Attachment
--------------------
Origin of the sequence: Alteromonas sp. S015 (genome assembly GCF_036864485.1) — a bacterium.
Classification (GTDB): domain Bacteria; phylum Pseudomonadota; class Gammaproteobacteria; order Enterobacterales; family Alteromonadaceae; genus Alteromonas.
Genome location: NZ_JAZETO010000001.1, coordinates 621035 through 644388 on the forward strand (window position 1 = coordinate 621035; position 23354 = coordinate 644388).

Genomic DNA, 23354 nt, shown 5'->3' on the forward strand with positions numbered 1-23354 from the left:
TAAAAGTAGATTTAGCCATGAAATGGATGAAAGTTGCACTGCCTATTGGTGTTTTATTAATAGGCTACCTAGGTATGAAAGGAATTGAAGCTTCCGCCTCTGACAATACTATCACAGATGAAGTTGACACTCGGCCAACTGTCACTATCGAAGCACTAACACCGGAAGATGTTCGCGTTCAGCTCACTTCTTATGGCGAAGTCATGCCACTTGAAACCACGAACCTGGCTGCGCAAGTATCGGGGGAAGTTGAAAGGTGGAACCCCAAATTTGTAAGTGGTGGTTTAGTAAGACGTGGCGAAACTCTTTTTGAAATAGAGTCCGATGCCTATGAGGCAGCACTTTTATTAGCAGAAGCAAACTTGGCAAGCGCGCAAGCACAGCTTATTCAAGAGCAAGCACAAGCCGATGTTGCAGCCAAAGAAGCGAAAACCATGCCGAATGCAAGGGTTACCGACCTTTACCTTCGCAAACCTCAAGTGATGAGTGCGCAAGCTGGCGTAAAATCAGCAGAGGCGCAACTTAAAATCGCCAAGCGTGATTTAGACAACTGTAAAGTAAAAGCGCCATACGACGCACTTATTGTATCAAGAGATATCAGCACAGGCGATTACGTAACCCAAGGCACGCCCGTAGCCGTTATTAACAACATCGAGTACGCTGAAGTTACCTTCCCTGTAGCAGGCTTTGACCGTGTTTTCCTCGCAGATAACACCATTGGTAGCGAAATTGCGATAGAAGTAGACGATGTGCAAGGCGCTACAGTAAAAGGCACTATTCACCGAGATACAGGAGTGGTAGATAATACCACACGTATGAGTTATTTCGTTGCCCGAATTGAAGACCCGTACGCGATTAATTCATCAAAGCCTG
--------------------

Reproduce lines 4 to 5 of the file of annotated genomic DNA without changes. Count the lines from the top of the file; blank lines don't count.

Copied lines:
Genomic DNA, 23354 nt, shown 5'->3' on the forward strand with positions numbered 1-23354 from the left:
TAAAAGTAGATTTAGCCATGAAATGGATGAAAGTTGCACTGCCTATTGGTGTTTTATTAATAGGCTACCTAGGTATGAAAGGAATTGAAGCTTCCGCCTCTGACAATACTATCACAGATGAAGTTGACACTCGGCCAACTGTCACTATCGAAGCACTAACACCGGAAGATGTTCGCGTTCAGCTCACTTCTTATGGCGAAGTCATGCCACTTGAAACCACGAACCTGGCTGCGCAAGTATCGGGGGAAGTTGAAAGGTGGAACCCCAAATTTGTAAGTGGTGGTTTAGTAAGACGTGGCGAAACTCTTTTTGAAATAGAGTCCGATGCCTATGAGGCAGCACTTTTATTAGCAGAAGCAAACTTGGCAAGCGCGCAAGCACAGCTTATTCAAGAGCAAGCACAAGCCGATGTTGCAGCCAAAGAAGCGAAAACCATGCCGAATGCAAGGGTTACCGACCTTTACCTTCGCAAACCTCAAGTGATGAGTGCGCAAGCTGGCGTAAAATCAGCAGAGGCGCAACTTAAAATCGCCAAGCGTGATTTAGACAACTGTAAAGTAAAAGCGCCATACGACGCACTTATTGTATCAAGAGATATCAGCACAGGCGATTACGTAACCCAAGGCACGCCCGTAGCCGTTATTAACAACATCGAGTACGCTGAAGTTACCTTCCCTGTAGCAGGCTTTGACCGTGTTTTCCTCGCAGATAACACCATTGGTAGCGAAATTGCGATAGAAGTAGACGATGTGCAAGGCGCTACAGTAAAAGGCACTATTCACCGAGATACAGGAGTGGTAGATAATACCACACGTATGAGTTATTTCGTTGCCCGAATTGAAGACCCGTACGCGATTAATTCATCAAAGCCTG